What’s next: Regulators and lawmakers will continue taking steps to improve price transparency and lower health care costs. For example, the CMS started auditing a sample of hospitals in January to check their compliance with the Hospital Price Transparency final rule that requires them to publish payer-negotiated rates for certain services. And a provision addressing unexpected out-of-pocket medical bills was included in the recent COVID-19 relief package, prompting health care industry concerns that it could raise costs and premiums if private-equity firms exploit the arbitration process for payment disputes. Drug pricing rules are likely to keep facing legal challenges and industry objections in the coming months, as lawmakers attempt to usher in significant changes to the status quo.
A new administration
The biggest shakeup of the fourth quarter was arguably the presidential election. Major health care changes could be on the horizon under President Joe Biden’s administration, whose health care agenda includes expanding health insurance subsidies under the Affordable Care Act, allowing Medicare to negotiate drug prices and creating a government-run individual health insurance option.
One of Biden’s first moves as president-elect was announcing a new 12-person COVID-19 task force, led by former FDA Commissioner David Kessler, and saying his pandemic response will include increased testing and contact tracing, additional investments in vaccines and treatment, and other changes.
He is also filling out the roster of top health officials, including picking Jeff Zients as COVID-19 czar, and seeking expert advice such as meeting with Dr. Anthony Fauci, director of the National Institute of Allergy and Infectious Diseases, to discuss transition logistics.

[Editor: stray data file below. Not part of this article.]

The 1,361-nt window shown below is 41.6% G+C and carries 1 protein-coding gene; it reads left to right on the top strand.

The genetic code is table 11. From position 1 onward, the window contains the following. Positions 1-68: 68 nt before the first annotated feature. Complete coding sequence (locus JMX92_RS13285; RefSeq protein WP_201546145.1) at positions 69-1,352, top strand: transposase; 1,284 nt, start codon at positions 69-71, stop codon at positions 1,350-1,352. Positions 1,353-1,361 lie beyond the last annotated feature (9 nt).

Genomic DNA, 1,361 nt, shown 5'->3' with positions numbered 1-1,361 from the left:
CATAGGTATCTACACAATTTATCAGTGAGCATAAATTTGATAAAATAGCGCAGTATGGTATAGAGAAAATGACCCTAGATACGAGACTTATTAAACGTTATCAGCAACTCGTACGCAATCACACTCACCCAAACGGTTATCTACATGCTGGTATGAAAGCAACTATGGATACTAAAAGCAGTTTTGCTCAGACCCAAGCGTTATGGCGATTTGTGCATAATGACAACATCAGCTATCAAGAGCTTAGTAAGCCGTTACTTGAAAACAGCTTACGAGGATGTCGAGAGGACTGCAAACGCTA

What’s next: Biden is expected to maintain a focus on price transparency, and is expected to have a unique opportunity to bring Congress together to reduce health care costs. One proposal from Biden’s team includes an integrated caregiver funding package to cover child care, elder care and in-home health care. However, transformational reforms in health care policy are seen as unlikely, given the tough political climate, experts have said.
Download our latest Infographic: Beyond COVID-19: 4 Predictions for Health Care in the Wake of the Pandemic
More top news
Check out a snapshot of more top health care and life sciences stories from Q4 below.
- 10 medical innovations for 2021
- CMS releases 2021 star ratings for MA, Part D plans
- Robotic surgery automation tech from Corindus cleared
- Key mutations found in new coronavirus strain in the UK
- New CDC guidance says COVID-19 can spread through air
- Experts: Pandemic is fostering a mental health crisis
- WHO works with UK as new virus strain prompts alarm
- GAO to probe White House interference at FDA, CDC
- OIG tells drug firms to stop physician speaker programs
- HHS, FDA sued over drug importation plan
- State AGs suing to overturn ACA received $1.5M from pharma
- FDA might make some clinical trial flexibilities permanent
- Walmart unit to start selling Medicare plans this month
- Value-based care is an asset in pandemic
- Herd immunity proposal finds support in White House
- CDC: Most COVID-19 spread by people without symptoms
- COVID-19 vaccines may not live up to expectations
April Hollis is custom content editor for health care content at SmartBrief. She edits newsletters focused on life sciences and regulatory news and oversees development of content marketing pieces for SmartBrief’s health care and life sciences clients.